Burt Rutan's White Knight and SpaceShip One, Photo Courtesy of Scaled Composites
Thermodynamics and Propulsion

19.3 Radiation Heat Transfer Between Planar Surfaces

Figure 19.5: Path of a photon between two gray surfaces
Image fig11GraySurfacePhotonPath_web

Consider the two infinite gray surfaces shown in Figure 19.5. We suppose that the surfaces are thick enough so that $ \alpha+ \rho= 1$ (no radiation transmitted so $ \textrm{transmittance } = 0$ ). Consider a photon emitted from Surface 1 (remembering that the reflectance $ \rho = 1
-\alpha$ ):

                        Surface 1 emits         $ E_1$
                        Surface 2 absorbs          $ E_1\alpha_2$
                        Surface 2 reflects          $ E_1(1-\alpha_2)$
                        Surface 1 absorbs          $ E_1(1-\alpha_2)\alpha_1$
                        Surface 1 reflects          $ E_1(1-\alpha_2)(1-\alpha_1)$
                        Surface 2 absorbs          $ E_1(1-\alpha_2)(1-\alpha_1)\alpha_2$
                        Surface 2 reflects          $ E_1(1-\alpha_2)(1-\alpha_1)(1-\alpha_2)$
                        Surface 1 absorbs          $ E_1(1-\alpha_2)(1-\alpha_1)(1-\alpha_2)\alpha_1$

The same can be said for a photon emitted from Surface 2:

                        Surface 2 emits         $ E_2$
                        Surface 1 absorbs          $ E_2 \alpha_1$
                        Surface 1 reflects          $ E_2 (1 -\alpha_1)$
                        Surface 2 absorbs          $ E_2 (1
                        Surface 2 reflects          $ E_2 (1-\alpha_1)(1-\alpha_2)$

We can add up all the energy $ E_1$ absorbed in 1 and all the energy $ E_2$ absorbed in 2. In doing the bookkeeping, it is helpful to define $ \beta =(1-\alpha_1)(1 -\alpha_2)$ . The energy $ E_1$ absorbed in 1 is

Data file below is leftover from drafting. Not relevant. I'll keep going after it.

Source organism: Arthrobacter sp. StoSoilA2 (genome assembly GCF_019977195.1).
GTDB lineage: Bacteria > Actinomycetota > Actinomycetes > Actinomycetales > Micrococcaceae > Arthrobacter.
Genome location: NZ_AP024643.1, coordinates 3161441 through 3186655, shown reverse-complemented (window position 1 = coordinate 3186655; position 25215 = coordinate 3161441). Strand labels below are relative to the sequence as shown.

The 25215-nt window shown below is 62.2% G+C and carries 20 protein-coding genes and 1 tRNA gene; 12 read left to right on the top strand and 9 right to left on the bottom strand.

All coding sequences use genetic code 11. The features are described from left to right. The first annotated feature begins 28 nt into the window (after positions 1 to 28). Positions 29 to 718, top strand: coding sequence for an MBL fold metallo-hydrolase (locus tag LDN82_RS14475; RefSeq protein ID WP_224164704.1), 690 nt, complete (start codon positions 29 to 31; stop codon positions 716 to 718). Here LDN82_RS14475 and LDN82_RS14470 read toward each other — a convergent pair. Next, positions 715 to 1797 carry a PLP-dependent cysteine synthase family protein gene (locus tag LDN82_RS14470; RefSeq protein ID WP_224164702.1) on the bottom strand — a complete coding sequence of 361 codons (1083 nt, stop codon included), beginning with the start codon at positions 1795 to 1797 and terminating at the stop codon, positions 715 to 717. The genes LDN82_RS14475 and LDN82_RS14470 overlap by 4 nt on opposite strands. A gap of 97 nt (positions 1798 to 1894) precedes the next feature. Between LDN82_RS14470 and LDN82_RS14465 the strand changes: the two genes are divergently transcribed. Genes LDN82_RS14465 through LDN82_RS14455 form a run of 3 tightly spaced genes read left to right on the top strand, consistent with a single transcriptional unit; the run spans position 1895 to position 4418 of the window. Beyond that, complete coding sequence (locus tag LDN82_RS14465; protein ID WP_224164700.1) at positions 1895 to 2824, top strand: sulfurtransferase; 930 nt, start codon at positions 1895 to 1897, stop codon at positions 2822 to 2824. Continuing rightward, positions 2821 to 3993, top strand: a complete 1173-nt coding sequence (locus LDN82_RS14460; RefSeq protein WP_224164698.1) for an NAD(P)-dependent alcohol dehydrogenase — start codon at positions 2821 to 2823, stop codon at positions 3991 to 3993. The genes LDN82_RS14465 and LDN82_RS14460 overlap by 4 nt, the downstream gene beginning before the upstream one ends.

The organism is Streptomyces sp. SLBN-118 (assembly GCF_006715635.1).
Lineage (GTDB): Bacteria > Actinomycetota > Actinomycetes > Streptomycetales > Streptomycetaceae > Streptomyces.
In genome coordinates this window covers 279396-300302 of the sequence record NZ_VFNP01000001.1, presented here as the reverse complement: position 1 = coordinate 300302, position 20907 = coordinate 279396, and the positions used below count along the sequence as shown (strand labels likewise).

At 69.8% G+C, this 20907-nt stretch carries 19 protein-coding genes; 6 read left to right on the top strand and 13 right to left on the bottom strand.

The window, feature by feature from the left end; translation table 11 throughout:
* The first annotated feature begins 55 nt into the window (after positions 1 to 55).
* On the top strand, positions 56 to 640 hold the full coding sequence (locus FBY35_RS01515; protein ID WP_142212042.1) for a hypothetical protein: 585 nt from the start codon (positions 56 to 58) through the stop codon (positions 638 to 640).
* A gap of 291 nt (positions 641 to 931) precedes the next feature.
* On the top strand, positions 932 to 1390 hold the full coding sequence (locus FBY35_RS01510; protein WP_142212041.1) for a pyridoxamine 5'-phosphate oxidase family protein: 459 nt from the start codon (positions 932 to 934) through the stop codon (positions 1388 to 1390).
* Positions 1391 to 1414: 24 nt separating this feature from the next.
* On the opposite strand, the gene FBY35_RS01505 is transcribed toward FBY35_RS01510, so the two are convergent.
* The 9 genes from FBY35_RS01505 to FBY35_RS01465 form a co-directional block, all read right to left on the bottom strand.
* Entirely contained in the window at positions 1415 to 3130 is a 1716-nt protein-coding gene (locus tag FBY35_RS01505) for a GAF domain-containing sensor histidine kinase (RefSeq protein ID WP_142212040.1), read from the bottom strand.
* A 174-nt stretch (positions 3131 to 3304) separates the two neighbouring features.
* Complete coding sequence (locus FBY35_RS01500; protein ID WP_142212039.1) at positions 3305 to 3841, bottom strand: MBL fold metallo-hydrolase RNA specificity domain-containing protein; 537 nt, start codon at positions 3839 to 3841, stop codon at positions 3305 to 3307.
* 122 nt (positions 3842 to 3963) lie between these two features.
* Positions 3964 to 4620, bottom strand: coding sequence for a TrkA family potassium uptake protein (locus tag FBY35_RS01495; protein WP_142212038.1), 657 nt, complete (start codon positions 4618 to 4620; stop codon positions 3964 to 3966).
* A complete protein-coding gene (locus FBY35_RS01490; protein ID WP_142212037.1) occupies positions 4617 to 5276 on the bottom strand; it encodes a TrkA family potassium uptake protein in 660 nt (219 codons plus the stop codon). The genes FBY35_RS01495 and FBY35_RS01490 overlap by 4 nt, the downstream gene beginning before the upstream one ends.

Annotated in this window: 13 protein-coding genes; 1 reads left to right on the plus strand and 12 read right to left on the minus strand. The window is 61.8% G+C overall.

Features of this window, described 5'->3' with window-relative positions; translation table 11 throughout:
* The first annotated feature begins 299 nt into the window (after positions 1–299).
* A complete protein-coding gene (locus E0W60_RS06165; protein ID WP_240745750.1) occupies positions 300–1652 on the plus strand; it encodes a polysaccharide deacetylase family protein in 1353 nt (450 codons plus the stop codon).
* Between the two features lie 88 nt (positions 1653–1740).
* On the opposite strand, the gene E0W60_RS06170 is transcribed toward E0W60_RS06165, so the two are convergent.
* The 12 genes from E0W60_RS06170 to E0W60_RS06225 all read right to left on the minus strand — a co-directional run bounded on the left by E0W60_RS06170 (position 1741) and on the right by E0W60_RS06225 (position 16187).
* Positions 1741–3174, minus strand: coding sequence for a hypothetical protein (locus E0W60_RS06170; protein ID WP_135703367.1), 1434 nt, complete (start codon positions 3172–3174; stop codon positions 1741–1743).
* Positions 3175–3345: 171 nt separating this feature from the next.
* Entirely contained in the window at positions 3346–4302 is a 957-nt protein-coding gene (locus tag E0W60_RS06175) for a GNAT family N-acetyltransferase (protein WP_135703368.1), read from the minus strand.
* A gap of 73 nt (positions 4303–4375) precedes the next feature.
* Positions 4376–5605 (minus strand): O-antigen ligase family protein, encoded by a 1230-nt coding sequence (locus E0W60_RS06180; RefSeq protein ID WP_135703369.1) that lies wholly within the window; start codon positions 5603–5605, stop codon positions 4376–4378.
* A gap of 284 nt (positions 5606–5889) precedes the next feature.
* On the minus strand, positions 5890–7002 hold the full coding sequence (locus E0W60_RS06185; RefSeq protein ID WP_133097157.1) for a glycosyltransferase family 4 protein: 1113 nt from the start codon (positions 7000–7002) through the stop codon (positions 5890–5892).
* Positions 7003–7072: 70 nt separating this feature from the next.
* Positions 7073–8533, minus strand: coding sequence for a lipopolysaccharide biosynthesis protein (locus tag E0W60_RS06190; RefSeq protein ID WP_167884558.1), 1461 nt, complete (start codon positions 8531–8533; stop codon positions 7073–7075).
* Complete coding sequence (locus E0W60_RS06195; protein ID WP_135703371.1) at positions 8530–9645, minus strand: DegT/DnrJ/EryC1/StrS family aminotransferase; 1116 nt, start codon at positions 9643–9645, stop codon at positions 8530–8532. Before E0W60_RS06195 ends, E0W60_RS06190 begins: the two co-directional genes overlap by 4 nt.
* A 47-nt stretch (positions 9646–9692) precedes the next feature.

$\displaystyle E_1(1-\alpha_2)\alpha_1 + E_1( 1-\alpha_2)\alpha_1(1 -\alpha_2)(1 -\alpha_1)+\dots$

This is equal to

$\displaystyle E_1(1 -\alpha_2)\alpha_1(1 +\beta+\beta^2 + \dots).$


$\displaystyle \frac{1}{1-\beta} =(1 -\beta)^{-1} = 1 +\beta+\beta^2 +\dots$

We thus observe that the radiation absorbed by surface 1 can be written as

$\displaystyle \frac{E_1(1 -\alpha_2)\alpha_1}{1-\beta}.$


$\displaystyle \frac{E_2(1 -\alpha_1)\alpha_2}{1-\beta}$

is the radiation generated at 2 and absorbed there as well. Putting this all together we find that

$\displaystyle E_2 - \left(\frac{E_2(1-\alpha_1)\alpha_2}{1-\beta}\right) =\frac{E_2\alpha_1}{1-\beta}$

is absorbed by 1. The net heat flux from 1 to 2 is

$\displaystyle \dot{q}_\textrm{net 1 to 2}$ $\displaystyle = E_1 - \frac{E_1(1-\alpha_2)\alpha_1}{1-\beta} -\frac{E_2\alpha_1}{1-\beta}$    
  $\displaystyle =\frac{E_1-E_1(1-\alpha_1-\alpha_2+\alpha_1\alpha_2)-E_1\alpha_1+E_1\alpha_1\alpha_2 -E_2\alpha_1}{1-(1-\alpha_1-\alpha_2+\alpha_1\alpha_2)}$    


$\displaystyle \dot{q}_\textrm{net 1 to 2}$ $\displaystyle =\frac{E_1\alpha_2-E_2\alpha_1}{\alpha_1+\alpha_2-\alpha_1\alpha_2}.$ (19..2)

If $ T_1 =T_2$ , we would have $ \dot{q}= 0$ , so from Equation 19.2,

$\displaystyle \frac{E_1}{\alpha_1} = \frac{E_2}{\alpha_2} = f(T).$

If body 2 is black, $ \alpha_2 = 1$ , and $ E_2 = \sigma T^4$ .

$\displaystyle \frac{E_1}{\alpha_1} =\sigma T^4,$

$\displaystyle \frac{\varepsilon_1\sigma T^4}{\alpha_1}=\sigma T^4.$

Therefore, again, $ \varepsilon_1 =\alpha_1$ for any gray surface (Kirchhoff's Law).